Abu Sa`id Khudri said to him, I see thee living among goats and in the desert, so when thou art among thy goats or in thy desert and deliverest the adhan for prayer, raise thy voice with the adhan, for neither jinn nor man nor anything else hears the voice of the crier within its reach but it shall bear witness for him on the day of Resurrection.
7 (B. 10 : 5.)

7 The voice in delivering the adhan should be raised as high as possible.


11 Abu Hurairah said,
The Messenger of Allah, peace and blessings of Allah be on him, said:

"The Imam is a surety and the deliverer of the adhan is one in whom confidence is placed;8 O Allah! direct aright the leaders of prayer and grant protection to the delivers of the adhan." (AD. 2 : 31.)

8 The hadith speaks of the imam as dzamin, being as it were a surety that prayers are observed in the right manner; and it speaks of the mu`adhdhin (one who delivers the adhan) as mu'taman, i.e., one in whom trust is placed, which indicates on the one hand that he is the keeper of the time of prayer and on the other that he must be a man who is respected on account of his high qualities.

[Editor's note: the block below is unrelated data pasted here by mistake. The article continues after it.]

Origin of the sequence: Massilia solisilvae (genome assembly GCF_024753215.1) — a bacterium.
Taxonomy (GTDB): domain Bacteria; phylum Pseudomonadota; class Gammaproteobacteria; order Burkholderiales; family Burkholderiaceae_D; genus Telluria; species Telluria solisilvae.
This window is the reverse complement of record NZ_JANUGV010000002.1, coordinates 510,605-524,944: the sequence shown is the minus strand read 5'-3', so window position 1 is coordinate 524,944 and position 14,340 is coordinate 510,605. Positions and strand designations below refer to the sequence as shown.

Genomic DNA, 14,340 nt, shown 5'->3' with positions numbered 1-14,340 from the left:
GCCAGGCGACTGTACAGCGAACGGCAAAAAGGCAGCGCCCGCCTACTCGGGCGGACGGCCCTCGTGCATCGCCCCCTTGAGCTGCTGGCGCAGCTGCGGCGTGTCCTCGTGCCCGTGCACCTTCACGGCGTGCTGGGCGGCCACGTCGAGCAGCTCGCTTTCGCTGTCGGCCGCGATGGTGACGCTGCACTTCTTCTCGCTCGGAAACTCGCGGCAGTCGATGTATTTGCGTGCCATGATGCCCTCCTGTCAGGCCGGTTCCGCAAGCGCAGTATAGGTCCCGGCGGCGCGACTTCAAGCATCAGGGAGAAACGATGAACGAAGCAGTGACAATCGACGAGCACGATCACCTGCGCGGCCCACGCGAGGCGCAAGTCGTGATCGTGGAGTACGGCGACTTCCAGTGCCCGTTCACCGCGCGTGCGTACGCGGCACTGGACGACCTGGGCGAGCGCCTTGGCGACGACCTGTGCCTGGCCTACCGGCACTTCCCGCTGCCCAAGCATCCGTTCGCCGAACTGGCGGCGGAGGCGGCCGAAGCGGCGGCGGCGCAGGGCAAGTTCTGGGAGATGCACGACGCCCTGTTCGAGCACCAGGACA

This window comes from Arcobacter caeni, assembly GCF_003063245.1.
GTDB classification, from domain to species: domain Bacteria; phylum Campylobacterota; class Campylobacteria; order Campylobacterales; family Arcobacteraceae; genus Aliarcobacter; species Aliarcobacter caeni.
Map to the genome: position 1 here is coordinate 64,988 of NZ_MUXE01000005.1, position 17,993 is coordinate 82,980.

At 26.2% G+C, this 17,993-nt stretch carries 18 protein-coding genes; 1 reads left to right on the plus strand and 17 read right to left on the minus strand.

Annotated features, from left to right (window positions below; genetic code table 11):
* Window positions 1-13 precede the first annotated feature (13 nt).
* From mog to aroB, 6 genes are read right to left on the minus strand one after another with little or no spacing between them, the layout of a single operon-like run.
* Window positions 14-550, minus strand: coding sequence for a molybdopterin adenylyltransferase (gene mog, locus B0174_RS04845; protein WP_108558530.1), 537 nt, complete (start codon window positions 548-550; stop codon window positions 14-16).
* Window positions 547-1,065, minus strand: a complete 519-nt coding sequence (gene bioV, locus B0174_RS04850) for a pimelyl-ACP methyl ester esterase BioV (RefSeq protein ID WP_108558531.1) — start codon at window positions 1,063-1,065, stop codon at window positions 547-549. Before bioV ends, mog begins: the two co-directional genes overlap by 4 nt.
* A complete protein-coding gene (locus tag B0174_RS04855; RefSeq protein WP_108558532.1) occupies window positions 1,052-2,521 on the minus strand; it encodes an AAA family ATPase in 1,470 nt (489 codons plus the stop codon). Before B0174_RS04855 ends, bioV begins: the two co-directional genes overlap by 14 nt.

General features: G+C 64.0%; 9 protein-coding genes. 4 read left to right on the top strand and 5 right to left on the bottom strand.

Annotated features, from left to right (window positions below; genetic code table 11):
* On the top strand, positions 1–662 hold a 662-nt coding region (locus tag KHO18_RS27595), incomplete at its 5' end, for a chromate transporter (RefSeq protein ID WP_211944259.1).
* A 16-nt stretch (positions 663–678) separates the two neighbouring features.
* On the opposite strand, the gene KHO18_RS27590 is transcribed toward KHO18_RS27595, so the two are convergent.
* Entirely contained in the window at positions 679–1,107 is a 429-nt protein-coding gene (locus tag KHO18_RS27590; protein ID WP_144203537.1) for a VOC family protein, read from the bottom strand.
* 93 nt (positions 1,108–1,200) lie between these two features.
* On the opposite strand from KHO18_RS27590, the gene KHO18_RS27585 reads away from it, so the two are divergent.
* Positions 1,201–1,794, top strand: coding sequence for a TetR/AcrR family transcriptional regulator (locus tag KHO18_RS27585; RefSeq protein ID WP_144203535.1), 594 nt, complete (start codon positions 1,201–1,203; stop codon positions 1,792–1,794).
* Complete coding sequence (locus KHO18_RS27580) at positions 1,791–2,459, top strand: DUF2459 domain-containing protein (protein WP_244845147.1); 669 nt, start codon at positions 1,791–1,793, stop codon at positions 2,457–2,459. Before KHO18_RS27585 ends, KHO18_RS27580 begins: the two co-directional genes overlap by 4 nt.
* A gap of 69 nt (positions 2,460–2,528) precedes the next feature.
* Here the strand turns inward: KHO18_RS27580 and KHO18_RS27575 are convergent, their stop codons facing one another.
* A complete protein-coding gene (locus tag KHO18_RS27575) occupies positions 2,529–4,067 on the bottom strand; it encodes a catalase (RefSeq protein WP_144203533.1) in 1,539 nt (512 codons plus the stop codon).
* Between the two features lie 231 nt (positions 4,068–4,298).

12 Uthman ibn Abi-l-`As said,
O Messenger of Allah! Make me the imam of a people. He said:

"Thou art their imam and do thou follow the weakest of them9 and appoint a mu'adhdhin who does not take any remuneration for his adhan."10 (AD. 2 : 38.)

9 The imam should have regard for the weakest and make his prayer so light that the weakest man may not feel it a burden

10 Islam thus requires that a duty which relates to the prayers should be performed out of love.


13 Abu Hurairah said,
The Messenger of Allah, peace and blessings of Allah be on him, commanded us (saying):

"When you are in the mosque and a call for prayers is sounded, let not one of you go out until he has said his prayers." (Ah-Msh. 4 : 23.)


14Abu Sa`id Khudri reported that,
The Messenger of Allah, peace and blessings of Allah be on him, said:

"When you hear the adhan, say what the mu'adhdhin says." (B. 10 : 7.)


15 Yahya said,
Some of our brethren related to me that when he (Mu'awiyah) heard the words, Come to prayer, he said, There is no strength nor power but in Allah, and he said, Thus did we hear your Prophet, peace and blessings of Allah be on him, say.
11 (B. 10 : 7.)